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and he knew the shells of the country pretty well. Had I ever seen it? I told him I had, rather ! and I told him and the native the mischief they would do, and the intruder, being condemned to death, was promptly "crunched" under my foot. Then came the question, how got it there? I told Wright how it got to the Cape, and went off in a spirit of inquiry (seasoned with diplomacy) to Mons. Luguier the French chief official, or Résident as he is called ; a little manoeuvring brought round the question, did he like escargots ? "Ah, yes !” and he had lately had a stroke of luck; a French man-of-war had called in and given him a nice lot of them; he had eaten the large ones and had distributed the small ones about the place, and when they grew bigger and had large families, he would always have a dish at command. So thus the introduction of the pest into two widely remote countries is most distinctly traced to French men-of-war.”


The naked molluscs, as Mr. Hedley remarks to me, seem to have roamed further and faster than shellsnails; in their race to the antipodes, at least, as recently pointed out by him, European kinds “have far outstripped their shell-bearing relatives," I and this is certainly a surprising result, for, as we have seen, the creatures clearly seem less fitted than snails for accidental dispersal under nature. In all probability, how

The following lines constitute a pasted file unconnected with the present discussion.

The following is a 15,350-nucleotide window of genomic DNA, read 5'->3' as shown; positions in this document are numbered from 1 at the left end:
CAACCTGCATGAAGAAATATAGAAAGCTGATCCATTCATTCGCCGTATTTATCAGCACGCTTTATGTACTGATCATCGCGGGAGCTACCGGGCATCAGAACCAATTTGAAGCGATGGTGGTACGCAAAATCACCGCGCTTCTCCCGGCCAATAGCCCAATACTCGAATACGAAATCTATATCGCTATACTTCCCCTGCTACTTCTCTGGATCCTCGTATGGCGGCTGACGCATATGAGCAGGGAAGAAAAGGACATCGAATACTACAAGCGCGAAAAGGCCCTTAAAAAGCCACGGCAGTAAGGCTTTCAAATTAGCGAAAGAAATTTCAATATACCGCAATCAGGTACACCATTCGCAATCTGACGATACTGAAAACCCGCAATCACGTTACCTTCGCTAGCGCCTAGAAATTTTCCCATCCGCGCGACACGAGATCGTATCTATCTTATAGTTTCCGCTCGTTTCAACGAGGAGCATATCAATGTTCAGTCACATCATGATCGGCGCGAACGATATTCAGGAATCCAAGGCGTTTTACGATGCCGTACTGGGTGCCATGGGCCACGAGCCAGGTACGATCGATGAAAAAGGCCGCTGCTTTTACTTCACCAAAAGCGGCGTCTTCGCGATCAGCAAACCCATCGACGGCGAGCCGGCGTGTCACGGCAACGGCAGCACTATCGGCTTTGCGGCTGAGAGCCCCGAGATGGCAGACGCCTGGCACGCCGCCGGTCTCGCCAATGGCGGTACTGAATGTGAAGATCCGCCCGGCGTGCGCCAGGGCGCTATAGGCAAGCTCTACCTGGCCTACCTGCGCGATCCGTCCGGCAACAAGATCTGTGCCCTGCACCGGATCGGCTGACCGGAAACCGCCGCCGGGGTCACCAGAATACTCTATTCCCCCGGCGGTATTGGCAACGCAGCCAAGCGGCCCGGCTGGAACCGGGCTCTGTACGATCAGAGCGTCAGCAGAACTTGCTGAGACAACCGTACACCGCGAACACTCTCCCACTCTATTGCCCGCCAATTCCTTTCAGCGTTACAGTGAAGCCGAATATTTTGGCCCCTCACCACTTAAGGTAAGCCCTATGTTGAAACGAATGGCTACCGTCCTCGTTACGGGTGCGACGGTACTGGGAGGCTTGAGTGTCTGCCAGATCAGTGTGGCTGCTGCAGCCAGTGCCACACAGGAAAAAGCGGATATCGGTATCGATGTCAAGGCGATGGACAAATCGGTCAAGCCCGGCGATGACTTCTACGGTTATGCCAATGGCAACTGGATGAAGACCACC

· C. Hedley, “ Ann. and Mag. Nat. Hist.,” (6), ix. (1892), p. 170.

ever, they have been widely scattered by man, being carried, no doubt, for the most part, along with consignments of plants, shrubs, etc. Many kinds, indeed, seem eminently suited for such transportal; of Testacella haliotidea, for instance, Mr. Jeffreys writes :

“A usual habitat of this kind of Testacella is at the roots of flower-plants, or under heaps of dead leaves in gardens; and if a plant were imported into this country from the botanic garden at Montpellier with the native soil or a compost made of leaf-mould, either the snailslug or its eggs would perhaps accompany it.” 1